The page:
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Jerry Shrubb v. Warden


January 30, 2012


The opinion of the court was delivered by: Magistrate Judge Kelly


Plaintiff, Jerry Shrubb, an inmate incarcerated at the State Correctional Institution at Laurel Highlands, brings this civil rights action pursuant to 42 U.S.C. § 1983, alleging various federal and state law claims arising out of his fifteen-day confinement at the Jefferson County Prison in August 2007. He names two groups of defendants: 1) the warden and deputy warden of Jefferson County Prison and John Does Correctional Officer(s)/Sergeant(s), (collectively, the "Jefferson County Defendants"); and 2) PrimeCare Medical, Inc., Glenna Bodenhorn, R.N., Carrie Mitchell, L.P.N., Cynthia Stradofsky, L.P.N. and Cindy Cunningham, PA (collectively, the "Medical Defendants").

Currently pending for disposition are two motions for summary judgment, one filed by the Jefferson County Defendants (ECF No. 68) and the other by the Medical Defendants (ECF No. 73). For the reasons that follow, the motions will be granted.


This matter arises from Plaintiff's fifteen-day incarceration at Jefferson County Prison from August 17, 2007 to September 1, 2007, while waiting transfer after receiving a six to twelve-year prison sentence to a State Correctional Institution. (Am. Compl. ¶¶ 11-12.)*fn1 On August 17, 2007, Plaintiff was convicted by a jury in the Court of Common Pleas of Elk County, Pennsylvania of five counts of arson, burglary and receiving stolen property. (Shrubb Dep. at 55, 100;*fn2 Sentencing Disposition*fn3 ; Warmbrodt Aff. ¶ 5.*fn4 ) After being convicted, Plaintiff was detained in Elk County Prison, but was moved within hours to the Jefferson County Prison. (Shrubb Dep. at 51.) Elk County Prison did a screening of Plaintiff during intake. (ECF No. 70 Ex. C; Warmbrodt Aff. ¶¶ 6-7.)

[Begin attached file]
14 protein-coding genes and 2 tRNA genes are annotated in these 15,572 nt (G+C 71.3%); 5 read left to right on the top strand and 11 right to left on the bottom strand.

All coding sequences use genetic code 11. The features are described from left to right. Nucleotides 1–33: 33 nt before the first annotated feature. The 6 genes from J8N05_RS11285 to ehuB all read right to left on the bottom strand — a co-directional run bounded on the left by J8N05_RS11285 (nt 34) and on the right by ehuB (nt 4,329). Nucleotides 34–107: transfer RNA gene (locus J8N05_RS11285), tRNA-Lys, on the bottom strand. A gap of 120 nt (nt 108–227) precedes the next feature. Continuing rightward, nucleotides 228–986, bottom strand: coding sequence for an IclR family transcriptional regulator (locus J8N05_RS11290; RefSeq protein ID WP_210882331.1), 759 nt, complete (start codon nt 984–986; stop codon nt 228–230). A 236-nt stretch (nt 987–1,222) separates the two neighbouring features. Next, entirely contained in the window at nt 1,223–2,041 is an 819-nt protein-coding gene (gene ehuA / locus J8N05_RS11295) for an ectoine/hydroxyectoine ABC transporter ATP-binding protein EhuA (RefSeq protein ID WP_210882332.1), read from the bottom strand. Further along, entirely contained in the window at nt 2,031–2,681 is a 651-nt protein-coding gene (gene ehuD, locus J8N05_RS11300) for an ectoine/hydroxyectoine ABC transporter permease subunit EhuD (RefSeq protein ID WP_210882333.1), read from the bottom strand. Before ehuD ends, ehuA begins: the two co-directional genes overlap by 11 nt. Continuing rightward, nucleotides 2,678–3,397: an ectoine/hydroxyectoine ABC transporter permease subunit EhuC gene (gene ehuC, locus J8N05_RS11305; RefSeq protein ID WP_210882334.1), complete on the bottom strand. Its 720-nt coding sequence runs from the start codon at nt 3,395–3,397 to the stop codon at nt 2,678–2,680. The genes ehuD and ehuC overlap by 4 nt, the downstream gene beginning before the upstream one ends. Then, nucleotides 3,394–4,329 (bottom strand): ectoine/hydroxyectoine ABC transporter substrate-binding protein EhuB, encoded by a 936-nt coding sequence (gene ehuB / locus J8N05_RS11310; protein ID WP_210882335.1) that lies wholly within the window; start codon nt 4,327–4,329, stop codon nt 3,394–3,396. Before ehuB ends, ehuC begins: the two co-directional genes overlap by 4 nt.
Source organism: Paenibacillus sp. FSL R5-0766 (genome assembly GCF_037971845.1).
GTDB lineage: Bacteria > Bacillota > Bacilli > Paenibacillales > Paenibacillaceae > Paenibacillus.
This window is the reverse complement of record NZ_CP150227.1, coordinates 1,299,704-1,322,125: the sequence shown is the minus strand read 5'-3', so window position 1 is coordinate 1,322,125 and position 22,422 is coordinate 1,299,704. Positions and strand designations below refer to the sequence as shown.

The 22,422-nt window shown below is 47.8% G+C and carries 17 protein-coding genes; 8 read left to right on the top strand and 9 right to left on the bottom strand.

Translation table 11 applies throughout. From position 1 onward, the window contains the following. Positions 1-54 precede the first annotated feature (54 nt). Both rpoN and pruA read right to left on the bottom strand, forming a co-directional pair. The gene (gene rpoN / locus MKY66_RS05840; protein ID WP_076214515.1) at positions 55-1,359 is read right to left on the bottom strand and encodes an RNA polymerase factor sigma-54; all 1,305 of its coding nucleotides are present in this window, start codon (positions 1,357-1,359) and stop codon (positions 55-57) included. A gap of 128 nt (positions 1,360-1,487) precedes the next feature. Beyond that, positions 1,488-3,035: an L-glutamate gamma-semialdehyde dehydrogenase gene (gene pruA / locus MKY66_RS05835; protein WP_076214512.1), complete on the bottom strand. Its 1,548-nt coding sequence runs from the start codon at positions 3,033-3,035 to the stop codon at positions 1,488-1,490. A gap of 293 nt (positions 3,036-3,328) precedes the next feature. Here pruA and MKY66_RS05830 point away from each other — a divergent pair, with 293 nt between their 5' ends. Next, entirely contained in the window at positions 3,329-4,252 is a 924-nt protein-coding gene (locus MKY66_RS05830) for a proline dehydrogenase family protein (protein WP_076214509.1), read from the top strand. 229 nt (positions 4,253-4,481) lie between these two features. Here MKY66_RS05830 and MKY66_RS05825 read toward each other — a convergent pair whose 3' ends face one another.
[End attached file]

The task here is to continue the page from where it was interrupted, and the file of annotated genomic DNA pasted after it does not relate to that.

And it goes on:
Plaintiff claims to have mental health diagnoses of bipolar disorder and post-traumatic stress disorder ("PTSD") stemming from his being physically assaulted several years prior to the incarceration in question. He also claims to have obsessive-compulsive disorder ("OCD"). (Shrubb Dep. at 24-25, 27.) Plaintiff claims to have degenerative discs in his cervical spine that cause neck and shoulder pain. He also claims to have had temporomandibular joint disorder ("TMJ") as a result of the earlier assault. He claims that this disorder caused him to have severe headaches. (Shrubb Dep. at 25, 33.)

The Elk County Prison put Plaintiff on suicide watch with fifteen-minute checks because of his mental health problems and his sentence. (Shrubb Dep. at 101-02; ECF No. 70 Ex. D; Warmbrodt Aff. ¶ 9.) Plaintiff does not believe that Elk County Prison had a camera in his suicide watch cell. Elk County Prison did restrict the items in his cell, and gave him a quilted blanket and a smock in the "same sort of situation" as he later had at the Jefferson County Prison. (Shrubb Dep. at 102.)

When the Elk County Prison transferred Plaintiff to the Jefferson County Prison, it sent a copy of his Committing Sheet, which stated that "Inmate is on 15 min checks due to past history his sentence." (ECF No. 70 Ex. D; Warmbrodt Aff. ¶¶ 11-12.) Plaintiff stated that having been convicted and sentenced caused him to enter a manic state, with his mania progressing toward hallucinations. (Shrubb Dep. at 115.) When he left the Elk County Prison, he was in a manic state. (Shrubb Dep. at 111.)